Orthopedics – Recent advancements
Recent advancements in orthopedics made it clear that the lesser the tissues are handled in surgical intervention, the lesser run the risks of infections as well as shock for the tissue, which makes recovery a quicker process. The overall outcome of the patients is also better.
Advancements in the early 20th century
In the beginning of 20thcentury, the technology to manufacture the small sized instruments and other equipment was not available. However, initiatives were on and success was only a matter of time. It was Dr. Masaki Watanabe, MD, a Japanese surgeon, who is considered a pioneer in arthroscopic surgery, who laid the groundwork for and succeeded in developing an arthroscope in early 1950s. Eventually, Dr. Robert W. Jackson, MD, learned the techniques of arthroscopy from Dr.Watanabe and introduced it in USA in the 1960s.
Not surprisingly, it took quite a long time to gain acceptance among the ones in the profession itself due to the lack of familiarity of the techniques. The surgeons had to learn the skills all over again, so to say. The early days saw its applications limited to sports injury like meniscal injury, anterior cruciate ligament pathology, and cartilage repair.The biggest difficulties were the limited space for manipulation and the opposite direction in which the instruments moved to their hands. The advantages to the patients were less blood loss, reduced pain, quicker recovery and getting into normal life and reduced hospitalization.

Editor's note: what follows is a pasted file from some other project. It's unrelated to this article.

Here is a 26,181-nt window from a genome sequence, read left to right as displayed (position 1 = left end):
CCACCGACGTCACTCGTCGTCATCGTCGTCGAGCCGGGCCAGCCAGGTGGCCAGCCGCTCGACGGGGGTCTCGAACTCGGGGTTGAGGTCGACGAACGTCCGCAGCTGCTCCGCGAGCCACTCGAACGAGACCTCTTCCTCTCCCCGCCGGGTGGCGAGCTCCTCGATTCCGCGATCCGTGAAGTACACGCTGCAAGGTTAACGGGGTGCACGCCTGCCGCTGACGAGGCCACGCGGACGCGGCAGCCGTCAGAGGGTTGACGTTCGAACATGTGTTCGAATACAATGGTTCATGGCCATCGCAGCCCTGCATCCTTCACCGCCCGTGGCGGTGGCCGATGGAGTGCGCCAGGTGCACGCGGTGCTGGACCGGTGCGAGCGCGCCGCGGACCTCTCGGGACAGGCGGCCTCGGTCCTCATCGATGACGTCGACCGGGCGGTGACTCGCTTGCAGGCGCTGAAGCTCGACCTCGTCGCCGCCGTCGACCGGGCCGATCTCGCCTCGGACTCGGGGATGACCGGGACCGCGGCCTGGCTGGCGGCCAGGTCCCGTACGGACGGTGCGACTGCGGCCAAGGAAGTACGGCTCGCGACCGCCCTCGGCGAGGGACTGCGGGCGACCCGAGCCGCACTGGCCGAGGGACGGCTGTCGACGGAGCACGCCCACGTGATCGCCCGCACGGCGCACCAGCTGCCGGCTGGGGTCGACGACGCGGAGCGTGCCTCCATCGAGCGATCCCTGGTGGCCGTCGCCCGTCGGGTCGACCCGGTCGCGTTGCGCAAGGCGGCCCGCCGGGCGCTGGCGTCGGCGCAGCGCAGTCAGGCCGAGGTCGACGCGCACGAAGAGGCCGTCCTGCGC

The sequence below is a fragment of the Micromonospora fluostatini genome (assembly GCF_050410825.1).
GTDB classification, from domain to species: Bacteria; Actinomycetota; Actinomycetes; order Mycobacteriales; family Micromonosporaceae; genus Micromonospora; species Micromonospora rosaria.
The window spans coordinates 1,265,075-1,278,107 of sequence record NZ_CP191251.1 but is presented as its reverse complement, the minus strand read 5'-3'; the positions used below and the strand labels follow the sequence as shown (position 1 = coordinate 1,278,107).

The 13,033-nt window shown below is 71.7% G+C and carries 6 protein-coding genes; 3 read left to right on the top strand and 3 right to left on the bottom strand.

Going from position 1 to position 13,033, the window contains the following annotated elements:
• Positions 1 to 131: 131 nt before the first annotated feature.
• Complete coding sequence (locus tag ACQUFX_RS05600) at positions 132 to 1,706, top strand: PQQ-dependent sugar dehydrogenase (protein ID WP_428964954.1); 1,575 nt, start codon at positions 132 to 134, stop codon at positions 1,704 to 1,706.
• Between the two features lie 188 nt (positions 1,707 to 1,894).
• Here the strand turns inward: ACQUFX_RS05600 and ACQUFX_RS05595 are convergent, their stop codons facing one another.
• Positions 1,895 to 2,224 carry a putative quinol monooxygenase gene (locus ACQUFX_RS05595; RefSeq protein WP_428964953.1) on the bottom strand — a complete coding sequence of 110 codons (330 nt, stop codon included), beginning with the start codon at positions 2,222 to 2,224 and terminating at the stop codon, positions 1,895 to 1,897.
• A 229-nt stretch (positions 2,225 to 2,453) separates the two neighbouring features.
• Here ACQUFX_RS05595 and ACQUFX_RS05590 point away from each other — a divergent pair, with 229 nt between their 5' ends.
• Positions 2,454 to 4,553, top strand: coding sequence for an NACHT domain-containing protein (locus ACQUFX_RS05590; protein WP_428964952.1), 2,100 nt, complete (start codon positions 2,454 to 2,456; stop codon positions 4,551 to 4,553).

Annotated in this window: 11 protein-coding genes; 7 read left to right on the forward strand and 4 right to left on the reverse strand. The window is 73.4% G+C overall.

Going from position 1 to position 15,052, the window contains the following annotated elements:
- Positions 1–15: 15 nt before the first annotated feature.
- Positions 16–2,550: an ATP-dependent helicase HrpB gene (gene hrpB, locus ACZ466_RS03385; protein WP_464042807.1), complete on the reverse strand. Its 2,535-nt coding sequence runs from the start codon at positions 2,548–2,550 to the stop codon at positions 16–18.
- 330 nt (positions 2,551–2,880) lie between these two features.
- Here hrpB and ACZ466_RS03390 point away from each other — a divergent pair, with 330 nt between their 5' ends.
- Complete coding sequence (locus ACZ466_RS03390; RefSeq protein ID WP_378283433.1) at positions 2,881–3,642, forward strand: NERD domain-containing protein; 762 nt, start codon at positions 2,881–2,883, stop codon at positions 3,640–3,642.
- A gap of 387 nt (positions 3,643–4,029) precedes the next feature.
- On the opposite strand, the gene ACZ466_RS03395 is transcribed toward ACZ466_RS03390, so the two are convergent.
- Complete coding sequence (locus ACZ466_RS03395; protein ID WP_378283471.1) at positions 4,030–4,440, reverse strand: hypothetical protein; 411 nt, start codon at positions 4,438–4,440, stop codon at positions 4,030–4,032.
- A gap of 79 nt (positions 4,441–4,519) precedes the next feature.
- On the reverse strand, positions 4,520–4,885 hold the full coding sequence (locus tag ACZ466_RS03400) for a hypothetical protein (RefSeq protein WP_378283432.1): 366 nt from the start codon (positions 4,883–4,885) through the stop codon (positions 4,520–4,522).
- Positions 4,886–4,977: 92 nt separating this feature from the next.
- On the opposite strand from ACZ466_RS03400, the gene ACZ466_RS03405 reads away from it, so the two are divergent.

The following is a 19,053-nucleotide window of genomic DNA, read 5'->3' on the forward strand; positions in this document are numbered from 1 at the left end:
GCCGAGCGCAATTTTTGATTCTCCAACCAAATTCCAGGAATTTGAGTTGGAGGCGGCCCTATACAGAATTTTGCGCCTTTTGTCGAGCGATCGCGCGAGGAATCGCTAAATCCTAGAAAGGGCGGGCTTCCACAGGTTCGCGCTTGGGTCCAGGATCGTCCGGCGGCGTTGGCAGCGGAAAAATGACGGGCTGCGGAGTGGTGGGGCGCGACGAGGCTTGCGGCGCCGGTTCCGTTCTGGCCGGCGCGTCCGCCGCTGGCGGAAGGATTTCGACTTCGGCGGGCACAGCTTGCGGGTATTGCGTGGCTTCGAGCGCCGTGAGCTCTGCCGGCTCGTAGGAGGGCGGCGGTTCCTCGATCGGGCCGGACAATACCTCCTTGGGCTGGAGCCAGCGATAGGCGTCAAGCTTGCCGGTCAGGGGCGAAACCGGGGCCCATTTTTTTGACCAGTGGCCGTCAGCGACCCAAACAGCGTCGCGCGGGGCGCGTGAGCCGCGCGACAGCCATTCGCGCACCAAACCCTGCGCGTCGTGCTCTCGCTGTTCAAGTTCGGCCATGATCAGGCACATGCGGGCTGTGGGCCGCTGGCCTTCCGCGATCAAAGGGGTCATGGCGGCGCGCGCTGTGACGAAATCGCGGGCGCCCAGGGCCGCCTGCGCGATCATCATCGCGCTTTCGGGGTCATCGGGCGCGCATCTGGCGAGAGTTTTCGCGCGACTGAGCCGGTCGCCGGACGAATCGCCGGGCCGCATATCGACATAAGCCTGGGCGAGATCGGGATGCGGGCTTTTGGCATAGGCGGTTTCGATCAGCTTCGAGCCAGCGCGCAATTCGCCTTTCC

The advantage for the patients were so significant that their demand propelled the development of arthroscopic surgery. Once it gained acceptance in the hands of the professionals, the acceptance was quicker and its use in other joints and surgeries was rapid. The development of TV monitor helped arthroscopic surgery progress enormously and its use spread to all sizes of joints. Dr. Robert W. Jackson went on to use it even in temporomandibular joint.
The development of MRI and 3D imaging
As these developments hogged the limelight, a quiet revolution in an allied, but a very critical field was creeping into orthopedics. That was the revolution in imaging technology. The amazing clarity achieved in ultrasonography improved the diagnosis in soft tissue pathology remarkably. This improved the treatment of tendons. Major benefit for orthopedic surgery, especially arthroscopic surgery, was the development in the imaging field like MRI and 3D imaging. This made diagnosis exceedingly accurate and 3D imaging gave a spatial projection of the actual inside scenario. Hence, detailed planning of the actual procedure to be followed could be planned in great detail before the surgery which improved the outcome considerably to everybody’s satisfaction.